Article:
Last week, I went to Germany as one of the three seIective committee members invited to Munich in the 2012 Social Entrepreneur election of the Ashoka Institution which stands as the most important supporter of social entrepreneurship all around the world. The first night, while eating at a restaurant called Park Café which had a very pleasing garden in a park in Munich, I confirmed where the name Ashoka came from. Our table was full of people who had experiences with many different NGOs. There was a cheerful conversation on the dinner table in which Ashoka’s Headquarters members, German Ashoka members, the seIective committee and the candidates were present. This positive energy showed itself the next day as well.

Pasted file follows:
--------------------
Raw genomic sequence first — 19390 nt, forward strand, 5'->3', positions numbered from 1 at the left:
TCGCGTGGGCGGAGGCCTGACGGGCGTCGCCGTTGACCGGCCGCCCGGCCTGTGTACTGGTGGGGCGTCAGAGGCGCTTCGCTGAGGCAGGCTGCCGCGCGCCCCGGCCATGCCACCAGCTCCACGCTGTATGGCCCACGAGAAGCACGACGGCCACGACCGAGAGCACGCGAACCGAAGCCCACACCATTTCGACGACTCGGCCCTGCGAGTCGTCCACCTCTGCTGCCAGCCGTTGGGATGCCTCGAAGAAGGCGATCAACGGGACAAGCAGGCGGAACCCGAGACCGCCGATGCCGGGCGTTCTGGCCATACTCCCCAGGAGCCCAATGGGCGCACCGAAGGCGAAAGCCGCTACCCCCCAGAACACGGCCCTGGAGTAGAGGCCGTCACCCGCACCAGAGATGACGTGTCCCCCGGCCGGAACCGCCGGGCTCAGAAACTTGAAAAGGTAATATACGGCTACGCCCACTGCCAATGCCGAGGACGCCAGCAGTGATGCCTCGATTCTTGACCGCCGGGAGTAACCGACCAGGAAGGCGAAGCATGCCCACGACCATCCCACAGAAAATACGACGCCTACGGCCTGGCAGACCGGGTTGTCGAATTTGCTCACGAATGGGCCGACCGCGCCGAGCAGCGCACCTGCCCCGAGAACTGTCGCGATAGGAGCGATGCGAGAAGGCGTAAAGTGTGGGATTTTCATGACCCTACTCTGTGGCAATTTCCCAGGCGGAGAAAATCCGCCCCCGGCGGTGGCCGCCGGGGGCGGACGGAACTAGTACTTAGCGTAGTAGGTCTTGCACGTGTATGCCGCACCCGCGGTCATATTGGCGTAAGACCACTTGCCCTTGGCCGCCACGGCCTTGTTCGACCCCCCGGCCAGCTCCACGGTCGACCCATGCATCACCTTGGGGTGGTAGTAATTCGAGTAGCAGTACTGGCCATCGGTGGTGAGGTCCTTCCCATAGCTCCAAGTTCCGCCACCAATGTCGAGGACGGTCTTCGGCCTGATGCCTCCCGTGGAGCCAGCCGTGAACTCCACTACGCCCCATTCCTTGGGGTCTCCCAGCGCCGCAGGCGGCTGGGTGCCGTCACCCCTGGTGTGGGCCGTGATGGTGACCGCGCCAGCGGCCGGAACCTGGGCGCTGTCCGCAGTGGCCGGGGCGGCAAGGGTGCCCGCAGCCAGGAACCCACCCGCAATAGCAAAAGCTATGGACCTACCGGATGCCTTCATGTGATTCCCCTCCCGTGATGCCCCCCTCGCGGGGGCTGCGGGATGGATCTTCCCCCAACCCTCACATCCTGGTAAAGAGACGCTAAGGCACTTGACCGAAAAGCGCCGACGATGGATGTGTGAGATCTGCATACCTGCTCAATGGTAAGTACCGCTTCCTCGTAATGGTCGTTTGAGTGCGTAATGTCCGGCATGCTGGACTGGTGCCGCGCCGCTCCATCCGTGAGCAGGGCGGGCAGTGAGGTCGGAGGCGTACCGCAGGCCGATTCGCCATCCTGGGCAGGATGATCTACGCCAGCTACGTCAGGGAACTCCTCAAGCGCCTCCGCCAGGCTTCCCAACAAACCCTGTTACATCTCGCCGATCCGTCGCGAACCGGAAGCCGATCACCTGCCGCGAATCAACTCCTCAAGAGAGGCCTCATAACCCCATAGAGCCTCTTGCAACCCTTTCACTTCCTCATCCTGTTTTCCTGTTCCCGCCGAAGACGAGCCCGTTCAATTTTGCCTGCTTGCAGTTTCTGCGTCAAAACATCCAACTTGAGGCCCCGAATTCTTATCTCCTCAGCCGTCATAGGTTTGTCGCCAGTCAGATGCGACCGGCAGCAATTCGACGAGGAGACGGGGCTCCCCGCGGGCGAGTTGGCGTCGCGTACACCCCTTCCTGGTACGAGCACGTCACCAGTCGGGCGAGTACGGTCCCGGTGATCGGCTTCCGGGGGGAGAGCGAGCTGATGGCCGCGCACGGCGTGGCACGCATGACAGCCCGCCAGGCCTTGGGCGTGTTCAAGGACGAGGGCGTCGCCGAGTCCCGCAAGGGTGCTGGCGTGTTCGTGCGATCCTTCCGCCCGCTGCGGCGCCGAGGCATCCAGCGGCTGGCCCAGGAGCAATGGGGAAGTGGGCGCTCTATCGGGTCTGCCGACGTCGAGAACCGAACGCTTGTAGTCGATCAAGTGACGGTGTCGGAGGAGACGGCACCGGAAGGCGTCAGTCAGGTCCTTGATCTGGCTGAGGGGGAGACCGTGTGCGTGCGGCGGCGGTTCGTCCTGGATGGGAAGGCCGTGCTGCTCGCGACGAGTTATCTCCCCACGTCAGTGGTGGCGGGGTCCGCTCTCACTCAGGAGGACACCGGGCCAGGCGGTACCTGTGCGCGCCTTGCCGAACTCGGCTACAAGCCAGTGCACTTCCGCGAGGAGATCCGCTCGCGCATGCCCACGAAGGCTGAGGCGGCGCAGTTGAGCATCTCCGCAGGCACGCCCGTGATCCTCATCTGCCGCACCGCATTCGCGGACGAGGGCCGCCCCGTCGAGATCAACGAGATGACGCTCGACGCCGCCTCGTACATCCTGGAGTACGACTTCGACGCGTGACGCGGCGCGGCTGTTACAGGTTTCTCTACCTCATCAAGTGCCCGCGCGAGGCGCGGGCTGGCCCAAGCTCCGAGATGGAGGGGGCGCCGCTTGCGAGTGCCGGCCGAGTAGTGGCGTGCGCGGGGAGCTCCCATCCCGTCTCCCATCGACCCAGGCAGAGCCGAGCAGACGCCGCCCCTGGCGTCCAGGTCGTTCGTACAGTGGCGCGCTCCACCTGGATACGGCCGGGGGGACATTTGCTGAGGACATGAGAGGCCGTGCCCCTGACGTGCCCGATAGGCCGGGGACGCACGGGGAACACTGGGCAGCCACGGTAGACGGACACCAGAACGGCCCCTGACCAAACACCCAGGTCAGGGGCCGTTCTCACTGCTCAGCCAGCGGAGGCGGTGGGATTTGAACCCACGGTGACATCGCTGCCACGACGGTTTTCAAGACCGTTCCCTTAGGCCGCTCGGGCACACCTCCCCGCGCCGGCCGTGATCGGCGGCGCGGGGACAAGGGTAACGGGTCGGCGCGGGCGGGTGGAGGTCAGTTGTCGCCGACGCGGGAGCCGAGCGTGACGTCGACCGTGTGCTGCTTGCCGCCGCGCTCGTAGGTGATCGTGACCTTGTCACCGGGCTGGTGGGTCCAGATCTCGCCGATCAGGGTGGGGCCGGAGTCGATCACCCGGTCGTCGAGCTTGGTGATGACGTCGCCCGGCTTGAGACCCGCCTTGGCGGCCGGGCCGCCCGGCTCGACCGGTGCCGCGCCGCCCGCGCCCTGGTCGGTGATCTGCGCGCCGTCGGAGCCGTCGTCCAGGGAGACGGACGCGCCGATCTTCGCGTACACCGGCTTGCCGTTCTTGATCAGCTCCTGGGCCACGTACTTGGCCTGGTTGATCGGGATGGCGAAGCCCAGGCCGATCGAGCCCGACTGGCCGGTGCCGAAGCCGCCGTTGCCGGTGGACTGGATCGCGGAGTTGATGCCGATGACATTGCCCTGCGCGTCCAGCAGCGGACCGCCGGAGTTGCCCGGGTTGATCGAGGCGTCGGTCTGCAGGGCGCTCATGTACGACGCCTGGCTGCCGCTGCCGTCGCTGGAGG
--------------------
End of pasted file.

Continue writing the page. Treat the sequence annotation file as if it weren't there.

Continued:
The gathering of people who try to do something for the society they live in can only be explained this way. I want to show one of the many valuable people there as an example, so that you can better understand what I mean. One of the seIective committee members is Ercan Tutal. He is the Founding Chairman of Dreams Academy (; a person who devoted his life to reintegrate disabled people to the society. He started these charity works by giving diving courses to the disabled in Fethiye. Later on, he was chosen by Ashoka and supported by them.